I never thought I would end up in the middle of an F2 tornado – especially not in Knoxville, Tennessee. Every kid grows up with some irrational fear; mine happened to be storms. I hated strong winds when I was young because I was terrified a tornado would hit my home. My family constantly reassured me that there was a very low, practically zero percent, possibility that I would ever see one in Knoxville. But in August of my senior year of high school, that small possibility became a reality.
When my classmate got sent home from Geology due to his parent’s concern for the weather, I thought nothing of it. Most of my class thought it was actually a bit over the top. I honestly had no idea that it was even going to rain that day. The day went on, sunny and with a perfect breeze. As I was walking down to the gym, I finally began to feel light drops of rain fall down onto my shoulders. The rain picked up so I ran inside. A couple of classmates and I watched as the sky suddenly turned black and heavy drops of rain poured down. We began struggling to pull the door shut as the wind increased in its strength. I saw my friend’s feet lift off the ground in his attempt to get the door shut. We started to panic. We pulled him in and the door swung shut. Running to the bathroom to hide, other grades started to flood into the room. It seemed like the safest place to be.
At my school, every senior is assigned a class “to adopt”. I had Kindergarten. As I saw my kindergarteners rushing into the room, the anxiety I was feeling almost vanished. I saw their tear-filled worried eyes and knew I needed to help them. I ran over to them and quickly had them come sit by me. All I knew at the time was that they needed to see that there was nothing to be scared of. I began talking to them about anything I could think of to get their minds off of the situation.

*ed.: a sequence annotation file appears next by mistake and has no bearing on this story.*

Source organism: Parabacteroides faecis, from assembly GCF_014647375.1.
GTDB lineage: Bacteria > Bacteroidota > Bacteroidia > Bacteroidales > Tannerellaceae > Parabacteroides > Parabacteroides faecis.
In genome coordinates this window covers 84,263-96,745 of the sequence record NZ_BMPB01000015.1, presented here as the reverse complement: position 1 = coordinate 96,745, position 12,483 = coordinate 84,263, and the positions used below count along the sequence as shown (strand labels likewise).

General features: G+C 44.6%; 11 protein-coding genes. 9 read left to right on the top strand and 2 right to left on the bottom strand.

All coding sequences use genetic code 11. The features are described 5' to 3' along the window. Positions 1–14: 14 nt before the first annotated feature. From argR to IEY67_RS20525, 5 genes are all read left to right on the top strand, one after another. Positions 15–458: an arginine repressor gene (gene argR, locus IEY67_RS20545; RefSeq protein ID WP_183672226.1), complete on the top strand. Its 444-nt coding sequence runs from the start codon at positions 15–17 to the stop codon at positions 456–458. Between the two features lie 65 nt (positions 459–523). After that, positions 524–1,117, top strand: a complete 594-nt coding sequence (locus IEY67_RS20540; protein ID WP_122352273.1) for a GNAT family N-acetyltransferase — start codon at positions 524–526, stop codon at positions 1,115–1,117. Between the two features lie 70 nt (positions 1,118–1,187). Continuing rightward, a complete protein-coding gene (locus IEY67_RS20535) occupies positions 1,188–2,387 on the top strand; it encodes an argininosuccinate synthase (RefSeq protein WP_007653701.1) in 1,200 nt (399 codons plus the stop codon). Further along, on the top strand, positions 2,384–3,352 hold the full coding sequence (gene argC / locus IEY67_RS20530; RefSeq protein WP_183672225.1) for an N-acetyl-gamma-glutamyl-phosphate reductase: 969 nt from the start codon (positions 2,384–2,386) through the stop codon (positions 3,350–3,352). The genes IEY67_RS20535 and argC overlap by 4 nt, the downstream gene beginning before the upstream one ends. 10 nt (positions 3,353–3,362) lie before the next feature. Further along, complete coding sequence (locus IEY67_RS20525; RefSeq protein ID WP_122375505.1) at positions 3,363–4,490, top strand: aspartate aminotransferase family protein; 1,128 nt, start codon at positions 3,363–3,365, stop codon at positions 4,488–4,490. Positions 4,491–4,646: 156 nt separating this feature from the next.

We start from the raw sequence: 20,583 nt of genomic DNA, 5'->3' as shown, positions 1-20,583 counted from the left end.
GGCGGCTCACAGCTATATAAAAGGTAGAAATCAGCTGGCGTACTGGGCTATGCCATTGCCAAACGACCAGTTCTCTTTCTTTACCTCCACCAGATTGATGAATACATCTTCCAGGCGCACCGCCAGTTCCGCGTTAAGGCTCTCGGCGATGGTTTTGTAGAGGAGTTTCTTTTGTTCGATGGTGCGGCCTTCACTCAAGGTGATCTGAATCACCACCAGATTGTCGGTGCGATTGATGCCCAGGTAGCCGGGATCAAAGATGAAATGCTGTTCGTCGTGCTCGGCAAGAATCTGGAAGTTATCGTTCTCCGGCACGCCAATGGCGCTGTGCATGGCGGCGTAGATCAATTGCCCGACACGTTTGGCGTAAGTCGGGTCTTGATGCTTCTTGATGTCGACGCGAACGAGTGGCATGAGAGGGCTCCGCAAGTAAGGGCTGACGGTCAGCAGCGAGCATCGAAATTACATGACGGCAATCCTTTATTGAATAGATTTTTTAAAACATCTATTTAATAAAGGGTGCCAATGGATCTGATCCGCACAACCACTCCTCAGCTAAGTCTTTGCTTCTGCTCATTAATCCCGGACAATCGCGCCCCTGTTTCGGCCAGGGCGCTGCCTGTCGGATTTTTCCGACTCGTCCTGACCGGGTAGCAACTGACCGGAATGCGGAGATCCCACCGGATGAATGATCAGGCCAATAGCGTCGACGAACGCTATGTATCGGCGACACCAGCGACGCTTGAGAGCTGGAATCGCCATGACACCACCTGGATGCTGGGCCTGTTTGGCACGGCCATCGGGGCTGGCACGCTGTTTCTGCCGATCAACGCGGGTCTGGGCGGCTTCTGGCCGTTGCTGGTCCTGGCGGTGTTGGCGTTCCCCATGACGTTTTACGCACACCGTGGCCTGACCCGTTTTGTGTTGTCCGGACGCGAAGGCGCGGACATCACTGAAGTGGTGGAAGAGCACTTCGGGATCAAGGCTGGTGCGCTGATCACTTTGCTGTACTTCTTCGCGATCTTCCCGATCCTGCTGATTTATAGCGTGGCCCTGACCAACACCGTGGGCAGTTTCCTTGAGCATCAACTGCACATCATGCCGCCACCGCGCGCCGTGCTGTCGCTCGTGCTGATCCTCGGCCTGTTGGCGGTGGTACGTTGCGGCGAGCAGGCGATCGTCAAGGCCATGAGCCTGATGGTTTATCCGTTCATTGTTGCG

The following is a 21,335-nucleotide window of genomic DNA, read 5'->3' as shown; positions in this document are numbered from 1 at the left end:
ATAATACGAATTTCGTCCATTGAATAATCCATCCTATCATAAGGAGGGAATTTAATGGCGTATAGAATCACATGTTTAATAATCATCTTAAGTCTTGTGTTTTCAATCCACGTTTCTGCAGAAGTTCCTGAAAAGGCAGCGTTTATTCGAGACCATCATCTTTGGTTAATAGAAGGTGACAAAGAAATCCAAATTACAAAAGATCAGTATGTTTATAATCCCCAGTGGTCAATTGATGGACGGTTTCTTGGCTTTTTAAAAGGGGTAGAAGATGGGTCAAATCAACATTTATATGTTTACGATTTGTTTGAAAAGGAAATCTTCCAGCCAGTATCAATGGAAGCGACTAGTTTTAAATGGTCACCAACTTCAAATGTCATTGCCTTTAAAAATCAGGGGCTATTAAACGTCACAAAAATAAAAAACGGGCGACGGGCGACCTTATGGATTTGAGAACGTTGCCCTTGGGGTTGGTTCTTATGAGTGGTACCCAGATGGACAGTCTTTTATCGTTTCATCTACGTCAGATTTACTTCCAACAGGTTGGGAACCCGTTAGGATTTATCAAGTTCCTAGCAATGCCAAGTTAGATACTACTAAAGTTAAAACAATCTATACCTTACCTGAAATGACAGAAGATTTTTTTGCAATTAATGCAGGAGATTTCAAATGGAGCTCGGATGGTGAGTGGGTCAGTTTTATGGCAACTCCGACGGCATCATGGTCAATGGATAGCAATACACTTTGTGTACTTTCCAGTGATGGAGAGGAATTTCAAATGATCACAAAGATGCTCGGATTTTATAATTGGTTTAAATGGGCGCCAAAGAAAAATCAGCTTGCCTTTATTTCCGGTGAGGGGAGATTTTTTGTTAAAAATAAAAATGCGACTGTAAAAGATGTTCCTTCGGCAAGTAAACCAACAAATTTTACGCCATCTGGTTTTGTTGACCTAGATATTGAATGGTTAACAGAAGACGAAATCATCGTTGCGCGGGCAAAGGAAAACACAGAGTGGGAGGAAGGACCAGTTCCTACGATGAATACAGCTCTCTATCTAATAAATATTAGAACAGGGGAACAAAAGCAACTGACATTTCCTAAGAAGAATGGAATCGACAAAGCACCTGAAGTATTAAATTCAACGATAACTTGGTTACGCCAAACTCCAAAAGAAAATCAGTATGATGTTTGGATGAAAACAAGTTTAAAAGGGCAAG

The storm quickly passed, but it left behind incredible amounts of damage. Providentially, our school was unharmed but every tree in sight had been knocked over, leaving no way for cars to get in or out. We were stuck there, and no one knew what to do about it.
I walked the kindergarteners back to their room with their teachers. Everyone seemed overwhelmed and anxious, so I asked if I could play games with the kids. For the next three hours I sat with that class and played Simon says, freeze dance, four corners, and too many other games to count. But time flew by, and every single kindergartener looked happy.
In the midst of one of my worst fears, I was playing games with five and six-year-olds. As soon as I saw their worried faces, my own worry left my mind. My school had just gone through a natural disaster, but I had just grown in relationship with my adopted class. Helping those kids that day really helped me, too.
In every crazy situation, whether it’s as big as a tornado or not, there can be good that comes out of it. Not only is it sacrificial to help others, but it is fulfilling. The most important takeaway I have from this experience is that putting others’ needs before my own is never a bad idea. I’m thankful for the way that this experience has strengthened my character and positively shaped my outlook on the future.
~Bella Garber is a senior at Paideia Academy in Knoxville, TN